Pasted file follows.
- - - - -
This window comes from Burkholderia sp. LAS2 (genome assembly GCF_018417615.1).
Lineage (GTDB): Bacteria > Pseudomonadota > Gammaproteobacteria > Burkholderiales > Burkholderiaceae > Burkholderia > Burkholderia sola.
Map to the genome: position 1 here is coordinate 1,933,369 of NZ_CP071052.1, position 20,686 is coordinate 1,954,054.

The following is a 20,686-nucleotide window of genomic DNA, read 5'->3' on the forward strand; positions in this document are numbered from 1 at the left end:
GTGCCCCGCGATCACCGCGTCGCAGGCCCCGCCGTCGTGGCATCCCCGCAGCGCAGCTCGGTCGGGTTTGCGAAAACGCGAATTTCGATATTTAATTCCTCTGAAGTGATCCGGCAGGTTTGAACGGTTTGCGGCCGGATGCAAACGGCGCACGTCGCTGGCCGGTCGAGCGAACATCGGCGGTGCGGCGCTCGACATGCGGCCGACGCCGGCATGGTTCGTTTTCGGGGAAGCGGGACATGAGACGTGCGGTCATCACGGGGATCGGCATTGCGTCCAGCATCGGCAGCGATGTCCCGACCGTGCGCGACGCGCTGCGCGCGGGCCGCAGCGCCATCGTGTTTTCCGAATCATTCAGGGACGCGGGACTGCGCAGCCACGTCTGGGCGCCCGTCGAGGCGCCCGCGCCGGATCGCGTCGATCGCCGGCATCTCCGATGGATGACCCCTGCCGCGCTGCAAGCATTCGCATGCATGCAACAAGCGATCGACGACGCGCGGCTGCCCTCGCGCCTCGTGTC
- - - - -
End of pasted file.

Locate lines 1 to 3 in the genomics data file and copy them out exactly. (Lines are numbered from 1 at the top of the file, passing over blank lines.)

This window comes from Burkholderia sp. LAS2 (genome assembly GCF_018417615.1).
Lineage (GTDB): Bacteria > Pseudomonadota > Gammaproteobacteria > Burkholderiales > Burkholderiaceae > Burkholderia > Burkholderia sola.
Map to the genome: position 1 here is coordinate 1,933,369 of NZ_CP071052.1, position 20,686 is coordinate 1,954,054.